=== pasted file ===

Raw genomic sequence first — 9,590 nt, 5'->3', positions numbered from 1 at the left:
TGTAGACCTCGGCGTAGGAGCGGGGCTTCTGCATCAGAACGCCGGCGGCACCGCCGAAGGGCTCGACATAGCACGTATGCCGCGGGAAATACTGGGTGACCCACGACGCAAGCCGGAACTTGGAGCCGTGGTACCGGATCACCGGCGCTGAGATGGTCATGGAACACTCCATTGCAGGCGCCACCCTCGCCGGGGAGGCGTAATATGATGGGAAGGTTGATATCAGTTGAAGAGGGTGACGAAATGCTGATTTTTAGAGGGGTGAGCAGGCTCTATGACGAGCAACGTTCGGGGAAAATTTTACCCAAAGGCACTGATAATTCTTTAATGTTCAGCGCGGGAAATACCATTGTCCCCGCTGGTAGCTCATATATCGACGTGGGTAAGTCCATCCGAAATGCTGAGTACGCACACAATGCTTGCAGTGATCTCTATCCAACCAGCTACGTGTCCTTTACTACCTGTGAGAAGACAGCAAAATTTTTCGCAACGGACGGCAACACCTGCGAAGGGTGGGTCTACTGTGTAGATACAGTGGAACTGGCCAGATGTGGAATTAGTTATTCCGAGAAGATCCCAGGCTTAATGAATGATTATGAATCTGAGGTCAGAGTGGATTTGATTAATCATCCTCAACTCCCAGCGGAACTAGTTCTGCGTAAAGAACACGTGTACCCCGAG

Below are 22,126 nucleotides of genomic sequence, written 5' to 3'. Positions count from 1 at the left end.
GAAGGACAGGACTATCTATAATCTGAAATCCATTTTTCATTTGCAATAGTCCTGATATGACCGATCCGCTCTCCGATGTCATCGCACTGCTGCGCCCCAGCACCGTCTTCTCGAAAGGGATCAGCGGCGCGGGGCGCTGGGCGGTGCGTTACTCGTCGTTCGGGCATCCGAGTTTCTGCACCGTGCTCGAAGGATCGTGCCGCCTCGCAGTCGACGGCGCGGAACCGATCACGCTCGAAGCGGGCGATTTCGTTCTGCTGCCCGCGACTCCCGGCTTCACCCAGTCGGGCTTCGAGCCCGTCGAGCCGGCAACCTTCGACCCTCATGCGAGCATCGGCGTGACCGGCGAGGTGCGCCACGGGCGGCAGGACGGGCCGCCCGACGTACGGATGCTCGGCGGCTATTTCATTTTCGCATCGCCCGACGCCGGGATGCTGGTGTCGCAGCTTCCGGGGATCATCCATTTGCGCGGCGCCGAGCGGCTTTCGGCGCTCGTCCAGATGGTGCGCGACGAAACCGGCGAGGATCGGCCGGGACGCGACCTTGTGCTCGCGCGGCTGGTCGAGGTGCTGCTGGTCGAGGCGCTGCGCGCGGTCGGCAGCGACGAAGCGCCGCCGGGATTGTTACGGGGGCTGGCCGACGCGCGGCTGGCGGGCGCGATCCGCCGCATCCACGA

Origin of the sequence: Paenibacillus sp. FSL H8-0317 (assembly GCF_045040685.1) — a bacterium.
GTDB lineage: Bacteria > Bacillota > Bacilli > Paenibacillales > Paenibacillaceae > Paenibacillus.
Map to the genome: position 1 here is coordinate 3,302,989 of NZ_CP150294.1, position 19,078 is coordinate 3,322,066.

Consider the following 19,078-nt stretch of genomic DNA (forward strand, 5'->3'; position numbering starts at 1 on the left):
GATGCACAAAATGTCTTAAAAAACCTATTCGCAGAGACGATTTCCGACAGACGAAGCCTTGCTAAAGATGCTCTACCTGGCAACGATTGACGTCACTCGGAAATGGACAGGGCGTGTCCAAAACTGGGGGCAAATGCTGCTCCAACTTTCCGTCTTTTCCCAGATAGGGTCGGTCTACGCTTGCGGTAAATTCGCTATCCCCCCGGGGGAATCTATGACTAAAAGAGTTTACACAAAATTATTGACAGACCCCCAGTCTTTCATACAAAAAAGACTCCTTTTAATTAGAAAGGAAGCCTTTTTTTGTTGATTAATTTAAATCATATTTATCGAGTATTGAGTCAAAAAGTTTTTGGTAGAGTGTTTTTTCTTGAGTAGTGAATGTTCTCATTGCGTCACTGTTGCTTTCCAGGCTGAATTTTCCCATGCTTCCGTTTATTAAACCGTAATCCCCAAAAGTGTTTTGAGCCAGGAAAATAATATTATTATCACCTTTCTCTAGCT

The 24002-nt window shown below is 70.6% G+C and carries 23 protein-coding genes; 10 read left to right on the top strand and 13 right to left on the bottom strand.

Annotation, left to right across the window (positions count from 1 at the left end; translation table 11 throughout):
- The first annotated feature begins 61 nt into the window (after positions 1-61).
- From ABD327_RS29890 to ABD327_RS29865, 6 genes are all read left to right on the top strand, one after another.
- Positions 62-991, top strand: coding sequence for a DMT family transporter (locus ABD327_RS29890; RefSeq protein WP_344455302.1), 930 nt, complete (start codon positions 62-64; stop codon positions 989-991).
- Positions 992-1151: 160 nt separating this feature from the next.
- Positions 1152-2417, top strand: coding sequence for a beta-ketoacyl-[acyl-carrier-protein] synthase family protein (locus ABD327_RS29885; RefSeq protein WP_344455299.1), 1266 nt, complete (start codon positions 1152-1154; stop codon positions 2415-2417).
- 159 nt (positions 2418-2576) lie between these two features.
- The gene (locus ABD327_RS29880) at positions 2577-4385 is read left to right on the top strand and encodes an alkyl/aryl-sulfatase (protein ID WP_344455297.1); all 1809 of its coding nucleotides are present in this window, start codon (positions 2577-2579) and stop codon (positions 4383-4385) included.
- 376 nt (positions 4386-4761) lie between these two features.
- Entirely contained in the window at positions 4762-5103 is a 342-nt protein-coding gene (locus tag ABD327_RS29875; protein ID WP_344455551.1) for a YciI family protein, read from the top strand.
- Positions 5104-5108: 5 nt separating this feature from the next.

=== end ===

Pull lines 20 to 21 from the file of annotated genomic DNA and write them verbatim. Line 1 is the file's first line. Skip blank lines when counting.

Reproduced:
- Entirely contained in the window at positions 4762-5103 is a 342-nt protein-coding gene (locus tag ABD327_RS29875; protein ID WP_344455551.1) for a YciI family protein, read from the top strand.
- Positions 5104-5108: 5 nt separating this feature from the next.